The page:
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Importance and Dramatic Presentation of Beatrice and Benedick.

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In Shakespearean works, audiences had become accustomed to plays in which their attention would be fixated entirely on the intricately constructed plots and sub-plots unraveling before them, as well as the carefully created personalities of each character whose position within the plot was inextricably linked with the eventual success of the play on the whole. These characters had to be people whom the audience felt some sort of empathy toward and had to be in positions which could be related to by the audience. 'Much Ado About Nothing' is no different in this respect and two characters stand out head and shoulders above the rest in terms of importance. This is the fiery couple, Benedick and Beatrice whose relationship is filled with uncertainty throughout, over whether or not they will marry, however the air of inevitably is never removed. From other Shakespearean comedies, some conventions had come to be expected. One of these was the use of comedy characters. In plays such as Twelfth Night, we see Malvolio's naivety in being tricked into believing that completing a list of ridiculous acts would prove his devotion towards his sweetheart and thus, persuade her to love him as well as the comedy of Sir Andrew Aguecheek and Sir Toby Belch. Similarly, in Midsummer's Night Dream, 'the Mechanicals' provide humour in not being able to see their obvious hopelessness when performing their play. Shakespeare has also used employed fools or jesters in his plays to create humour. ...read more.


The interest has been built up and the audience then desires and awaits this satisfaction. Pairs are very quickly formed in this play and with Beatrice's early remarks regarding the whereabouts of Benedick and their witty battle soon after, it is obvious that this is one of the pairs to be associated together. Even their names seem to match, with Shakespeare deliberately giving the only two names beginning with the letter 'B' to these two characters. Following this, both their names were also associated with very positive meanings at the time. 'Benedick' was said to have meant blessed and 'Beatrice' was 'the bringer of joy.' Their similarities had been noted by some of the other characters in the play and this leads to many of the other conventions of a Shakespearean comedy being fulfilled by Benedick and Beatrice. We had already seen mistaken identity at the masked ball when Beatrice is very much aware that she is speaking with Benedick although he is not sure that she knows. This is shown when Beatrice mentioned Benedick in conversation and Benedick responds by asking, 'What's he?' Beatrice replies, 'I'm sure you know him well enough.' This facilitates both the dramatic irony and confusion associated with many Shakespearean plays. In other plays, we have also seen Shakespeare use eavesdropping as a way to create confusion with the listener gathering the wrong information or with those being listened to being aware that the other can hear what they are saying and therefore using this to their advantage. ...read more.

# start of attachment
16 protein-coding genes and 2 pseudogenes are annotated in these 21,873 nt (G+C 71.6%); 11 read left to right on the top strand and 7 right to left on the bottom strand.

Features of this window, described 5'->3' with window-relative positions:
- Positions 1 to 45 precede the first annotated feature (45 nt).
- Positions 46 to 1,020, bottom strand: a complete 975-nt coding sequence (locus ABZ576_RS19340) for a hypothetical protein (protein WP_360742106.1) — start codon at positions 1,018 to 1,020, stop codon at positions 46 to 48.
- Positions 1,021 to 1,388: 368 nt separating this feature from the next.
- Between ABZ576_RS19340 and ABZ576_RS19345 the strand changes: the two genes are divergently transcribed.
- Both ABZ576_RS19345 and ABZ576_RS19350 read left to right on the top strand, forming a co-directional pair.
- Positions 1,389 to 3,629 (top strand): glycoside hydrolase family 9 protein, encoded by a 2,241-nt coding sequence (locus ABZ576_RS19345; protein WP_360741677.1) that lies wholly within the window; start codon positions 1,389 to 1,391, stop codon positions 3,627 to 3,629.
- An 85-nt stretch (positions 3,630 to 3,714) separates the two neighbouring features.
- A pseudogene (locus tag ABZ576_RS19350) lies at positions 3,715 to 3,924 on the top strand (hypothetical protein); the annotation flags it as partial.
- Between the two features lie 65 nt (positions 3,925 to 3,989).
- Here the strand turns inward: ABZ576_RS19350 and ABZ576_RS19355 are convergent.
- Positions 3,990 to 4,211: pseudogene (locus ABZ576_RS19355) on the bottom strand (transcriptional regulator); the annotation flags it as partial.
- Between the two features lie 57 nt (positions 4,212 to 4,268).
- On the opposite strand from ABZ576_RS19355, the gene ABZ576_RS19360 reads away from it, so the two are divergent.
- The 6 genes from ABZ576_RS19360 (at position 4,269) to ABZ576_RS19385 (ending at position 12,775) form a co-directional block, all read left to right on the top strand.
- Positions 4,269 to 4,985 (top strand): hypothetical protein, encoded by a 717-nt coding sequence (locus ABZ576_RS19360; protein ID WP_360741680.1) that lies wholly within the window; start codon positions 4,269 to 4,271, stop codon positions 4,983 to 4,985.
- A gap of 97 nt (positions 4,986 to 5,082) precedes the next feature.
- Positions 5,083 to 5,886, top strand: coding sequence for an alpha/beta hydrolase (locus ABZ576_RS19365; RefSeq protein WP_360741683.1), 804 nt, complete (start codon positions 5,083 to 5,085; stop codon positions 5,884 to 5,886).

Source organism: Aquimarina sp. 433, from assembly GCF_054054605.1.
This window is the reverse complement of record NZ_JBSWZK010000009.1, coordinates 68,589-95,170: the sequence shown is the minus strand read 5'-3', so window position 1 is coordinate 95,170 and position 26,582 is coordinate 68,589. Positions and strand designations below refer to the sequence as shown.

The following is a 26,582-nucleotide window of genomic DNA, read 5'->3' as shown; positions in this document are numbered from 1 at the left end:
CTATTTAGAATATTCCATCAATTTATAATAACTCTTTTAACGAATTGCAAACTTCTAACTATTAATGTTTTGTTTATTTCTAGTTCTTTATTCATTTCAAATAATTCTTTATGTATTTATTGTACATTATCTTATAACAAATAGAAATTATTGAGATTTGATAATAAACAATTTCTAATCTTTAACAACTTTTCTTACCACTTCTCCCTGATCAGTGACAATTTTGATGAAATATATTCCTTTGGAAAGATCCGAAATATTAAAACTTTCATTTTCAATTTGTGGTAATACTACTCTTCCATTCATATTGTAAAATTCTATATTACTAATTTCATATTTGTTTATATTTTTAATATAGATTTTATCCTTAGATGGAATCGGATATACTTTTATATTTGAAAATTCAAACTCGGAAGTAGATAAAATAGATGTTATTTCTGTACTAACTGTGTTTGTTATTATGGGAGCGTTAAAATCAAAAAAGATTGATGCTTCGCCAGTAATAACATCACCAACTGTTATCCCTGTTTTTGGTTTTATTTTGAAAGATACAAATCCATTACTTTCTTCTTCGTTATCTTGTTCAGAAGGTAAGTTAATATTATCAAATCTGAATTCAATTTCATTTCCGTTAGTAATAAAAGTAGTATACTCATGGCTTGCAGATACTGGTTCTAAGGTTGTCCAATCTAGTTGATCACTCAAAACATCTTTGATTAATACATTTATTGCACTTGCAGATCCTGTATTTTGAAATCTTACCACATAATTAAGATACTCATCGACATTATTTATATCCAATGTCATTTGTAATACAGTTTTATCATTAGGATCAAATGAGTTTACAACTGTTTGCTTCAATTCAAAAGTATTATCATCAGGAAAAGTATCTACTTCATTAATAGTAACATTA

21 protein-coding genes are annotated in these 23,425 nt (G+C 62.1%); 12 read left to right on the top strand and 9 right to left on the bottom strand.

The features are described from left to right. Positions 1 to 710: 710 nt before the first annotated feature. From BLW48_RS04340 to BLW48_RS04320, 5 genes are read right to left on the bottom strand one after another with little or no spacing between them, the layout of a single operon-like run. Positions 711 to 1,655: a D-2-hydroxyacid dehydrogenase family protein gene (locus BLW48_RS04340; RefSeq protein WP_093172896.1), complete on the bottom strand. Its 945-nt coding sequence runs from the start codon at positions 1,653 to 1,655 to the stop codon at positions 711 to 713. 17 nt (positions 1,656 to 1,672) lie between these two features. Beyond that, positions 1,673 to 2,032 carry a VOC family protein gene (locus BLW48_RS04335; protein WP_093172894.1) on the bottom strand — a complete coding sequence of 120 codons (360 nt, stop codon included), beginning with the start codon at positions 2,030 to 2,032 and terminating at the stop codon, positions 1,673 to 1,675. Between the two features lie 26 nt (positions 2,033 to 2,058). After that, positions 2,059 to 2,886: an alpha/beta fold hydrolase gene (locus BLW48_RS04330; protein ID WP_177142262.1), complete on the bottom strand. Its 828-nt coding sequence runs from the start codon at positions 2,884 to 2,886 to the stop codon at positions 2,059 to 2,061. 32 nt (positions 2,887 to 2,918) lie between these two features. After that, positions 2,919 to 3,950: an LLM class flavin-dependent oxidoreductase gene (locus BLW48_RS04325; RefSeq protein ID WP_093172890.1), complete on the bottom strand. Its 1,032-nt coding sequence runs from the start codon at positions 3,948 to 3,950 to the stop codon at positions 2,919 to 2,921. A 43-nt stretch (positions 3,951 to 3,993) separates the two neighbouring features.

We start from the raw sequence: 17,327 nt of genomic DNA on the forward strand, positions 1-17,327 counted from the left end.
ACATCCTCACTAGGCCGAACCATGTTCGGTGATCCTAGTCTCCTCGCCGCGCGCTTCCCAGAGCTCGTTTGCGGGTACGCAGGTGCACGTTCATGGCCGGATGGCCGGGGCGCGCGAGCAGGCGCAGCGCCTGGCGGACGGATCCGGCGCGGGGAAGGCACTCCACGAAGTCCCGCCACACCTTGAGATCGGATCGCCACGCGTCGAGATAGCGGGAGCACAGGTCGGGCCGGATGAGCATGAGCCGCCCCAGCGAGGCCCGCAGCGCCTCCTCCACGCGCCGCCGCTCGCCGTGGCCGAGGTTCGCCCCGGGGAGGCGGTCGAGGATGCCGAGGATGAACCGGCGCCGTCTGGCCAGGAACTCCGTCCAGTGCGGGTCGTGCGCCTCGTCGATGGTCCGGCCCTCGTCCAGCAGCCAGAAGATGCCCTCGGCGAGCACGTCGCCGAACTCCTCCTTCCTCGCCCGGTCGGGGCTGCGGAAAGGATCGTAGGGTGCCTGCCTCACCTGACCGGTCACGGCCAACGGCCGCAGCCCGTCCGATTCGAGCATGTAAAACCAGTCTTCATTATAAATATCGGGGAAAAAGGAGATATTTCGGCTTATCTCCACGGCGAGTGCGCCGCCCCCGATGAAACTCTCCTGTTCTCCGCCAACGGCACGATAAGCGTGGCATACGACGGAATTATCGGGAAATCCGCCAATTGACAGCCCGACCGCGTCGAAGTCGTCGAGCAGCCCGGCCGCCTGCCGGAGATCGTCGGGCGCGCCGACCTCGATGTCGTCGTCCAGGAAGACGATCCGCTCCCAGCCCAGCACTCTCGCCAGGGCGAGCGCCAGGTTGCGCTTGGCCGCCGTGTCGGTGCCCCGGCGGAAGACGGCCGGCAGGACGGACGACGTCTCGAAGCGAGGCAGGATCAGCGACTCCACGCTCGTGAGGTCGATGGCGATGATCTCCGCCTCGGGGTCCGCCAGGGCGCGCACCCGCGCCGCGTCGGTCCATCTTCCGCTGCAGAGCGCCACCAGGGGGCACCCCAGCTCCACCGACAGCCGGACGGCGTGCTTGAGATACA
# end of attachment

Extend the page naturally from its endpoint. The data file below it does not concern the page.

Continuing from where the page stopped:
Even the title seems to be referring to them: 'Much Ado About Nothing' could be pointing out the delay in their getting together when it is inevitable from start to finish that it will happen, yet it almost takes an eternity to come about. Therefore it was no surprise for me to learn that at one point, Shakespeare had even titled this play, 'Benedicke and Betteris.' It is through the other characters and sub-plots going on that we are able to see the 'resolution, revelation and restoration' format executed, which has been associated with many of Shakespeare's works and also other plays, however without Benedick and Beatrice, I feel that the play would lack any substance and it is they who make the play the success it has become. This restoration and resolution is pressed home to the audience and emphasised by the return to the 'merry war betwixt between Beatrice and Benedick' and the revival of their regular witty battles. Benedick: Do you not love me? Beatrice: Why no, no more than reason. Beatrice: Do you not love me? Benedick: Troth no, no more than reason Benedick: Come, I will take thee; but by this light, I take thee for pity. It is clear that marriage will not change their relationship and the audience leaves with the ultimate satisfaction; all is well and their 'heroes' have found their rightful place in society. By Amandeep Bindra 12E - 1 - ...read more.

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